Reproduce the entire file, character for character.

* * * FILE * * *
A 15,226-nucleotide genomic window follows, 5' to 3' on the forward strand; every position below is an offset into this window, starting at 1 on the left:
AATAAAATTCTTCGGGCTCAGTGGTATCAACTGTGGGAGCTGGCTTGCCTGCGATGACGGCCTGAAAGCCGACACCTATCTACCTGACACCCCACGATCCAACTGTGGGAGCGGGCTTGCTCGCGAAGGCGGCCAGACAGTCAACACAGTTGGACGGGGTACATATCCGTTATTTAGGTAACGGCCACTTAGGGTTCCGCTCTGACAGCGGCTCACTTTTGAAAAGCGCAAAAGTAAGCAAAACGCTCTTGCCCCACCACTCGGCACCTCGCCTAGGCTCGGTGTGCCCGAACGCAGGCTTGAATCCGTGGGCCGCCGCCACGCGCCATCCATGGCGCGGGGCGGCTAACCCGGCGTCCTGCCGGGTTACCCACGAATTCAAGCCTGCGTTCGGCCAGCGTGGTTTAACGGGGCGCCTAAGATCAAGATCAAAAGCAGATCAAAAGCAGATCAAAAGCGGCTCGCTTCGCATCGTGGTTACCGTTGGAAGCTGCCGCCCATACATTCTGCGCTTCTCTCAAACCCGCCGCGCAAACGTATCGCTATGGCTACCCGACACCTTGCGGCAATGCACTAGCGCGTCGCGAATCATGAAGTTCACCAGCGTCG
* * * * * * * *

A 15,226-nucleotide genomic window follows, 5' to 3' on the forward strand; every position below is an offset into this window, starting at 1 on the left:
AATAAAATTCTTCGGGCTCAGTGGTATCAACTGTGGGAGCTGGCTTGCCTGCGATGACGGCCTGAAAGCCGACACCTATCTACCTGACACCCCACGATCCAACTGTGGGAGCGGGCTTGCTCGCGAAGGCGGCCAGACAGTCAACACAGTTGGACGGGGTACATATCCGTTATTTAGGTAACGGCCACTTAGGGTTCCGCTCTGACAGCGGCTCACTTTTGAAAAGCGCAAAAGTAAGCAAAACGCTCTTGCCCCACCACTCGGCACCTCGCCTAGGCTCGGTGTGCCCGAACGCAGGCTTGAATCCGTGGGCCGCCGCCACGCGCCATCCATGGCGCGGGGCGGCTAACCCGGCGTCCTGCCGGGTTACCCACGAATTCAAGCCTGCGTTCGGCCAGCGTGGTTTAACGGGGCGCCTAAGATCAAGATCAAAAGCAGATCAAAAGCAGATCAAAAGCGGCTCGCTTCGCATCGTGGTTACCGTTGGAAGCTGCCGCCCATACATTCTGCGCTTCTCTCAAACCCGCCGCGCAAACGTATCGCTATGGCTACCCGACACCTTGCGGCAATGCACTAGCGCGTCGCGAATCATGAAGTTCACCAGCGTCG